The Reserve Bank held the cash rate, more banks hiked mortgage interest rates, household debt rose again and our latest research showed that more than 800,000 households across Australia are experiencing mortgage stress. Welcome to the latest edition of the Property Imperative Weekly.
HSBC said the housing bubble fears were overblown. At a national level, a key reason for rising housing prices has been housing under-supply, Chief Economist Paul Bloxham wrote in a research note on Thursday and suggested that a significant fall in Australian housing prices, as occurred in the U.S. and Spain during the global financial crisis, is unlikely.
But data from CoreLogic showed whilst home prices rose in the last quarter, whilst auction volumes fell, and housing affordability deteriorated. The national price to income ratio was recorded at 7.3 compared to 7.2 a year earlier, and 6.1 a decade ago. It would have taken 1.5 years of gross annual household income for a deposit nationally at the end of the March compared to 1.4 years a year earlier and 1.2 years a decade ago. The discounted variable mortgage rate for owner occupiers was 4.55% and an average mortgage required 38.9% of a household’s income.
New data from the RBA showed that the household debt to income rose to a high of 190.4. Households are more in debt than they have ever been, and the main question has to be, can it all be repaid down the track, before mortgage interest rates rise so high that more get into difficulty.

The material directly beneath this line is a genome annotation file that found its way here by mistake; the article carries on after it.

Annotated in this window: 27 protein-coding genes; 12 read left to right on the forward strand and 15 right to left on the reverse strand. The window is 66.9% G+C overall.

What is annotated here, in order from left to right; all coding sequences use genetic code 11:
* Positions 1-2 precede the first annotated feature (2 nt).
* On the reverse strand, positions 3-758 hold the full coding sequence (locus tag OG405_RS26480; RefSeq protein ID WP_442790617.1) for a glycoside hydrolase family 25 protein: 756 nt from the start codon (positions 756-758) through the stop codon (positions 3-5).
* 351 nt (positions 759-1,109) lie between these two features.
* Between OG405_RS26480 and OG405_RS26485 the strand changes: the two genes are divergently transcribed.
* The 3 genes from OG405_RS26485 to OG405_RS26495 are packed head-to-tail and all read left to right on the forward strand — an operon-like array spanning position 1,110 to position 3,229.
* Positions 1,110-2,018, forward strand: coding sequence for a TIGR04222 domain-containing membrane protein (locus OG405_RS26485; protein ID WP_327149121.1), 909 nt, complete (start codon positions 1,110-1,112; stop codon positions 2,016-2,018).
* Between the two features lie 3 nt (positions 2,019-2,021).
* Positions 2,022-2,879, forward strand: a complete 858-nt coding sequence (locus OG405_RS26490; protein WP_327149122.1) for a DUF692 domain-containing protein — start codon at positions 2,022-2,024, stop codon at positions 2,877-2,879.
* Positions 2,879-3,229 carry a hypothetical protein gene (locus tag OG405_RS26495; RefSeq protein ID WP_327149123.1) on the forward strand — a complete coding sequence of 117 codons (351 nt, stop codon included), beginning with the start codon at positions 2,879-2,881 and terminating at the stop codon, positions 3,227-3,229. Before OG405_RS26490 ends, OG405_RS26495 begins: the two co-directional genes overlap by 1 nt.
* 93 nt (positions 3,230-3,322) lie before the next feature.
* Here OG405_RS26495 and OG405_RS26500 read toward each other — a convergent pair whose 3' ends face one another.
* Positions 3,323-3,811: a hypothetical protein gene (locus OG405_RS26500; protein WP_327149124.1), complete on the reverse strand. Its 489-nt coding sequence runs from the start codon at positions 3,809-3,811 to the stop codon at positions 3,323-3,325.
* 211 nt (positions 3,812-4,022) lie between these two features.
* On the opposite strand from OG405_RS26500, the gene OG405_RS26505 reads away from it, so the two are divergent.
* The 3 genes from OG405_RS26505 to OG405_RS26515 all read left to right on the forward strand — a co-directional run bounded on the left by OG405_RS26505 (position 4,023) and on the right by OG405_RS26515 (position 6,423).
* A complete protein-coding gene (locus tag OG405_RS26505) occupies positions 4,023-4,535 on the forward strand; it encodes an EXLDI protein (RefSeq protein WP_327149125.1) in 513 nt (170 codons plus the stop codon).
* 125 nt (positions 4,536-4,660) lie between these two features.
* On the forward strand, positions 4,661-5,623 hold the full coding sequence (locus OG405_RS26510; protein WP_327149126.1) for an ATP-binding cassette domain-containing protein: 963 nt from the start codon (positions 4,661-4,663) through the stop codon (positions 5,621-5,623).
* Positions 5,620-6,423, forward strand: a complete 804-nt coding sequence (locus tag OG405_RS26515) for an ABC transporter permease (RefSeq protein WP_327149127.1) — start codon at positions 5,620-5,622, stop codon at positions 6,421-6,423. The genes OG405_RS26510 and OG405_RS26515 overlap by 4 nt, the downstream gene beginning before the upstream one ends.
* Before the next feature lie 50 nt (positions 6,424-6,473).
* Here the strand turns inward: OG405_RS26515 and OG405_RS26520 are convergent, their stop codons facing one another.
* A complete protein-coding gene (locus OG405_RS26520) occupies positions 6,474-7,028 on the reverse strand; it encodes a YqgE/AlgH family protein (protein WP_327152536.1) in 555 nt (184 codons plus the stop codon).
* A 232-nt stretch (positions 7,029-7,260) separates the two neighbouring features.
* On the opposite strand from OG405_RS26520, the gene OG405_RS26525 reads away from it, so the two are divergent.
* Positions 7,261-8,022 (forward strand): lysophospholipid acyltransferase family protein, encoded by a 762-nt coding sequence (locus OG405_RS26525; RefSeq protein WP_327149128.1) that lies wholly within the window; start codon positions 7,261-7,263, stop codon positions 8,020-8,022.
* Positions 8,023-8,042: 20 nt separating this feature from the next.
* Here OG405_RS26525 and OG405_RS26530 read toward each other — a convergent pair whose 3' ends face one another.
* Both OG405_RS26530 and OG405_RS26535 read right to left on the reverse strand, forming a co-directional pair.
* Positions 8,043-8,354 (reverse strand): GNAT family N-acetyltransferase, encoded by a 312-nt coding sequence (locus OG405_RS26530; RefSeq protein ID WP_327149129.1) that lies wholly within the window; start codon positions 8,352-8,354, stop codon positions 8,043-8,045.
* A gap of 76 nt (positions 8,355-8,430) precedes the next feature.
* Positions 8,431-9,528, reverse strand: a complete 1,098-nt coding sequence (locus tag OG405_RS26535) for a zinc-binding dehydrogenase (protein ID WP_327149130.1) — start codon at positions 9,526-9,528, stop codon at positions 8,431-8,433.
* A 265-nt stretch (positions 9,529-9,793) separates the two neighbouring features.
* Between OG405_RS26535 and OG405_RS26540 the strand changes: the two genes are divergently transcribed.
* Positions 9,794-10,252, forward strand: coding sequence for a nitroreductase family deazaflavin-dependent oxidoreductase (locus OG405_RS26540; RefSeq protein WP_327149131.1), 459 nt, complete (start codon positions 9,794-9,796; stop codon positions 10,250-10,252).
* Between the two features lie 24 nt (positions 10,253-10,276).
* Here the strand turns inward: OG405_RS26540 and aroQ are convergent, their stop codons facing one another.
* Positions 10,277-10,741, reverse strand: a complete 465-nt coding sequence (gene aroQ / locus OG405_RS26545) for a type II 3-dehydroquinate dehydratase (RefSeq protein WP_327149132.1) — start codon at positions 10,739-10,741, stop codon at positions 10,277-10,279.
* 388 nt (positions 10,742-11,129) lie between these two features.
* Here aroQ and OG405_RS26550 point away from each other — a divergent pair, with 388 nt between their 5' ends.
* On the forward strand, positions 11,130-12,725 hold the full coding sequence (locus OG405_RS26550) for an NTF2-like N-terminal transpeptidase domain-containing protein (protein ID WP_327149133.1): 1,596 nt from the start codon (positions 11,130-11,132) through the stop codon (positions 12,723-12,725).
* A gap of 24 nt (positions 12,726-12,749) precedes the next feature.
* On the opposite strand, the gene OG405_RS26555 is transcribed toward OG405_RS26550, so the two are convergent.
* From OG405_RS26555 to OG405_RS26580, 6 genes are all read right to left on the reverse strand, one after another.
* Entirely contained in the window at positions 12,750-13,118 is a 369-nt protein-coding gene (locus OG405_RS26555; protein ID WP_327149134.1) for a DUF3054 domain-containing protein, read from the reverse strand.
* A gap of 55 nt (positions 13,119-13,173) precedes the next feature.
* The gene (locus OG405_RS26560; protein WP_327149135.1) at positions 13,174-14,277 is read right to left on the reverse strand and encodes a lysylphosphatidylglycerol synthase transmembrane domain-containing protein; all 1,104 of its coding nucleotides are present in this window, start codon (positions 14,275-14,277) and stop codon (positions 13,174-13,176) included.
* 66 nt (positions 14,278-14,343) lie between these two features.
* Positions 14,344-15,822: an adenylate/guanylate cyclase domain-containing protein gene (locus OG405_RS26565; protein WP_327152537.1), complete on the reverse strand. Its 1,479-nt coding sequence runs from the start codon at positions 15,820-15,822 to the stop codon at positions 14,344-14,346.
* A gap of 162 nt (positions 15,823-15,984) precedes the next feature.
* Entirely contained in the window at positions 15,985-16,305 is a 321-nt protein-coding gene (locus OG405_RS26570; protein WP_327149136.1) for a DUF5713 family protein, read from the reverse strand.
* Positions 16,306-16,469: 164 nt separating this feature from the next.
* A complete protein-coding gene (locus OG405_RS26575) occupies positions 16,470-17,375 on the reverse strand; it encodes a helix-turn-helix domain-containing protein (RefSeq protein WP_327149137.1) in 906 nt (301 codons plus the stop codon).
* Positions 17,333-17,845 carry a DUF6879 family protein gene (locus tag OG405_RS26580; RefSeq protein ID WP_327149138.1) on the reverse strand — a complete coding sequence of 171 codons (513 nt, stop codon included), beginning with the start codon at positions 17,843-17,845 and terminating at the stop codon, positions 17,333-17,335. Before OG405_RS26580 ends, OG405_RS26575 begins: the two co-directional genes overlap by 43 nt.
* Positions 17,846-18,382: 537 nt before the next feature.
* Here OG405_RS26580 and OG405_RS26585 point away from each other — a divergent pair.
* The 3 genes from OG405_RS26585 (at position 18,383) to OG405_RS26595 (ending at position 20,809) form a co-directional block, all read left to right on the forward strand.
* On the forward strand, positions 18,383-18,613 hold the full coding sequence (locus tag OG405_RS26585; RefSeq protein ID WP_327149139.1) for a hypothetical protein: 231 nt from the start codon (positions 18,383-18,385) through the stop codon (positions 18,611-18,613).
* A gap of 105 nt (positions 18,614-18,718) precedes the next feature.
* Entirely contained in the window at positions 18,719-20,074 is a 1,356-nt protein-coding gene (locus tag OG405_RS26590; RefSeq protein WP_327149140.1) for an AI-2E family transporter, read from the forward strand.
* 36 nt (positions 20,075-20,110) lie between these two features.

Our June mortgage stress results showed that across the nation, more than 810,000 households are estimated to be now in mortgage stress up from 794,000 last month, with 29,000 of these in severe stress. This equates to 25.4% of households, up from 24.8% last month. We also estimate that nearly 55,000 households risk default in the next 12 months. The main drivers are rising mortgage rates and living costs whilst real incomes continue to fall and underemployment is on the rise. This is a deadly combination and is touching households across the country, not just in the mortgage belts.
We analyse household cash flow based on real incomes, outgoings and mortgage repayments. Households are “stressed” when income does not cover ongoing costs, rather than identifying a set proportion of income, (such as 30%) going on the mortgage. Stressed households are less likely to spend at the shops, which acts as a drag anchor on future growth. The number of households impacted are economically significant, especially as household debt continues to climb to new record levels.
Census data shows that Home ownership has continued to fall among younger Australians. Only 36 per cent of people aged 25-29 said they owned their home outright or with a mortgage – likely the lowest level since at least the 1960s. Home ownership for the next age group, 30-34, also declined, to 49 per cent, which is likely another record low.
Overall inequality in Australia is rising, between those who have property and those who do not. Australia has prominent examples of economic policies that disproportionately benefit the upper-middle class, such as the capital gains tax discount and superannuation tax incentives. We also have a geographically concentrated income distribution, with the rich living in neighbourhoods with other rich people. The poor are also more likely to live in close proximity to people who share their disadvantage.